Healthy Living

What’s Adrenal Insufficiency?

When we’re stressed out, our adrenal glands are there to help.

But that’s not all they do. The tiny glands—each barely larger than a stick of gum—secrete the hormone adrenaline, which we all know keeps us going when we’re stressed. But they also release cortisol, which helps regulate the metabolism and our body’s stress response; and aldosterone, which helps control blood pressure.

And if our adrenal glands stop working? That’s a potentially life-threatening situation. “If you don’t have adrenal glands, you can die,” said Dr. Carlos Isales, director of the Adrenal Gland Center at Augusta University Health. “However, if you remove one, as long as the other functions normally, you’re fine. But if you lose both, the problem is that they make some key hormones that must be replaced.”

It’s called adrenal insufficiency, and while it’s rare, certain people are at higher risk for it, if they:

  • Are severely malnourished
  • Have an autoimmune disease like lupus or rheumatoid arthritis, diabetes, asthma, or cancer and suddenly stop taking a glucocorticoid like prednisone
  • Have tuberculosis
  • Are on blood thinners
  • Have an adrenal tumor

Symptoms, Both Early and Severe

Symptoms of adrenal insufficiency aren’t always very specific and could easily be mistaken for symptoms of something else, says Isales. They include:

  • Feeling tired
  • Muscle weakness
  • Dizziness or fainting
  • Low blood pressure
  • Low blood sugar
  • Nausea or vomiting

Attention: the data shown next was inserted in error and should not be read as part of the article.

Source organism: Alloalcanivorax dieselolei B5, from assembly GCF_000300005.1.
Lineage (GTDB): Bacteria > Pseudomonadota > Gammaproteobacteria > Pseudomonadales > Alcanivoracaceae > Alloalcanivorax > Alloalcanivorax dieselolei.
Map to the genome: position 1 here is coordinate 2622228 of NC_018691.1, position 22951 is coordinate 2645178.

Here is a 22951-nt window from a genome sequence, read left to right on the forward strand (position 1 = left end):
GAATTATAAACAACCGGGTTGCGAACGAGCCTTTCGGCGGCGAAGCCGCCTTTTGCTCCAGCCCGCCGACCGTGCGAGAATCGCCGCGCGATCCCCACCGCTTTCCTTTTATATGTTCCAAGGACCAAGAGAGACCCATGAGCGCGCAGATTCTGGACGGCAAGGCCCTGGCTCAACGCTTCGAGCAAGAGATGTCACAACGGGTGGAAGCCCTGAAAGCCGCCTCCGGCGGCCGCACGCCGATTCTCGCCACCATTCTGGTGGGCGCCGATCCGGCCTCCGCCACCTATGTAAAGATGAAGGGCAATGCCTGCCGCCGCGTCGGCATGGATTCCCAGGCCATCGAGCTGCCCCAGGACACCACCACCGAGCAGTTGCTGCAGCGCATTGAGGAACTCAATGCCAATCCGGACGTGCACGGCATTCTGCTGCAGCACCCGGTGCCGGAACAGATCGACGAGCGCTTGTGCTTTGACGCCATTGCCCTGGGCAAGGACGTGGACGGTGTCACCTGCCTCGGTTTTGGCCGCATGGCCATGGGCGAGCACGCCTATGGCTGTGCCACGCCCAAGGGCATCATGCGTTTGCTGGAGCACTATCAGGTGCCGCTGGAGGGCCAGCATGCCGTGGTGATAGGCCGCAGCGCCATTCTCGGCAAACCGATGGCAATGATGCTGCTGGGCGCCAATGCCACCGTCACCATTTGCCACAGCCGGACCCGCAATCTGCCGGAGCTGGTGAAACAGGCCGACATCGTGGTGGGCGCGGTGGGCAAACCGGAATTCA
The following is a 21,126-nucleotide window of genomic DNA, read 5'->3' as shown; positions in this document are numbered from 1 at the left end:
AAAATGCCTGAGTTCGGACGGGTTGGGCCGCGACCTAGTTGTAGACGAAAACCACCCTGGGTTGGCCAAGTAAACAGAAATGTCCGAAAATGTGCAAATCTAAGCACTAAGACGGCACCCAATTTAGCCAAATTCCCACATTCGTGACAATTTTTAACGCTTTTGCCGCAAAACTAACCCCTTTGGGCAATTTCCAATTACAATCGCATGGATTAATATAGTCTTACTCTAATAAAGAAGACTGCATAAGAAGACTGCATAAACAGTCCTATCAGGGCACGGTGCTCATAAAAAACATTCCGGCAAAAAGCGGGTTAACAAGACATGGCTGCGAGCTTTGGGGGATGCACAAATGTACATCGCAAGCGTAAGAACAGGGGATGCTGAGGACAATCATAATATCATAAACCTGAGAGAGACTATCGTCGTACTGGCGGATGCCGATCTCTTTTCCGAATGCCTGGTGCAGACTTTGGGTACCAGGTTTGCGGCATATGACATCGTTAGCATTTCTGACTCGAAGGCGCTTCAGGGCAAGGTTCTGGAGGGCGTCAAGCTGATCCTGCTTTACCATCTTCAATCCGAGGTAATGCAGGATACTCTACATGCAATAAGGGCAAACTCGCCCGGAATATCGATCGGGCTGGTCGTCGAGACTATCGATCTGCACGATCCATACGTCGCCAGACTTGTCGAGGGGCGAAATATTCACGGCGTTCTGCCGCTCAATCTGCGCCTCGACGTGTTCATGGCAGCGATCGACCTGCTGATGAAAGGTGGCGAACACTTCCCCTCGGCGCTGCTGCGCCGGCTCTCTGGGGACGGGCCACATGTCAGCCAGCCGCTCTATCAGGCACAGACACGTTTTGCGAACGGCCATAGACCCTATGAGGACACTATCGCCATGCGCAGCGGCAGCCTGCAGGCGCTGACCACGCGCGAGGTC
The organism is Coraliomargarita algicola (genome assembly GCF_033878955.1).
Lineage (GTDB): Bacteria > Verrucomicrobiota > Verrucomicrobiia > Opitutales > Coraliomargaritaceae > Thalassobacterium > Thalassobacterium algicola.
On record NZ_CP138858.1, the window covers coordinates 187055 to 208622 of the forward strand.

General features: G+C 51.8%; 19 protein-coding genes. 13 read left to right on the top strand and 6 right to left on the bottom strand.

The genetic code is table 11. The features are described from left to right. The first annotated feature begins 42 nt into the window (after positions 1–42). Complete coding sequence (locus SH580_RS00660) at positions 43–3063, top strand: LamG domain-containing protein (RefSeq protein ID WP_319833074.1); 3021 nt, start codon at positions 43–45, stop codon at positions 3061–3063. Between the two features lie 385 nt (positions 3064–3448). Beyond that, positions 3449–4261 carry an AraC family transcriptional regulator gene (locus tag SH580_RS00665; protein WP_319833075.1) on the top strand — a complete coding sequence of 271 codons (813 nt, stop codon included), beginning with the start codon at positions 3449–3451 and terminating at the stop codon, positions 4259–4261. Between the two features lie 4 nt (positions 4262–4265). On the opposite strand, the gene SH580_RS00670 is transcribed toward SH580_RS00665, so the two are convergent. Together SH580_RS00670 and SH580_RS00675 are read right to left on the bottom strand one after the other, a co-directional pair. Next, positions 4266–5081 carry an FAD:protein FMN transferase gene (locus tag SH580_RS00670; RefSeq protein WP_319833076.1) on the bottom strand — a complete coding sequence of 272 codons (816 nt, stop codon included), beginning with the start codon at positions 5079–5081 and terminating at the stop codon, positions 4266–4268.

• Weight loss
  • Pain in the abdomen or muscles

Some more unique symptoms are:

  • You stop having a period
  • You crave salty foods
  • You notice a darkening of the skin
  • You’re urinating a lot
  • You’ve lost your sex drive

Then, say your adrenal gland isn’t working as it should and you suddenly have a stressful situation—you get sick, are in an accident or have surgery. Your body could be thrown into an adrenal crisis, which is an emergency situation. Patients may have:

  • Sudden, severe pain in the lower back, abdomen or legs
  • Vomiting and diarrhea
  • Weakness
  • Confusion
  • Loss of consciousness

Anyone with adrenal insufficiency should always carry an emergency corticosteroid injection with them, which could help save their life. They should also wear a medical alert bracelet so first responders can know about their condition.

Adrenal insufficiency can also lead to hyponatremia, when you don’t have enough sodium in your blood, causing confusion, fatigue, muscle twitches and even seizures. Another problem is too much potassium in your bloodstream, which could cause abnormal heart rhythms or paralysis.

If you have adrenal insufficiency, you’ll need daily medication to replace your adrenal hormones for the rest of your life. You’ll also need to monitor your stress levels carefully, and take additional medication if you have a fever or have surgery, for example.

“The condition is very real—and can be very dangerous,” said Isales. “It’s not that one day you can stop taking your medication. If you have no adrenal glands, you can die from that.”

Adrenal issues?  We have the answers.

The Augusta University Adrenal Center multidisciplinary team consists of adrenal specialist from diverse disciplines including surgery, endocrinology, cardiology, radiology, pathology and research. It is one of only a few in the country that can provide complete care for patients with all aspects of adrenal disease. Learn more about the center at

About the author

Augusta University Health

Based in Augusta, Georgia, Augusta University Health is a world-class health care network, offering the most comprehensive primary, specialty and subspecialty care in the region. Augusta University Health provides skilled, compassionate care to its patients, conducts leading-edge clinical research and fosters the medical education and training of tomorrow’s health care practitioners. Augusta University Health is a not-for-profit corporation that manages the clinical operations associated with Augusta University.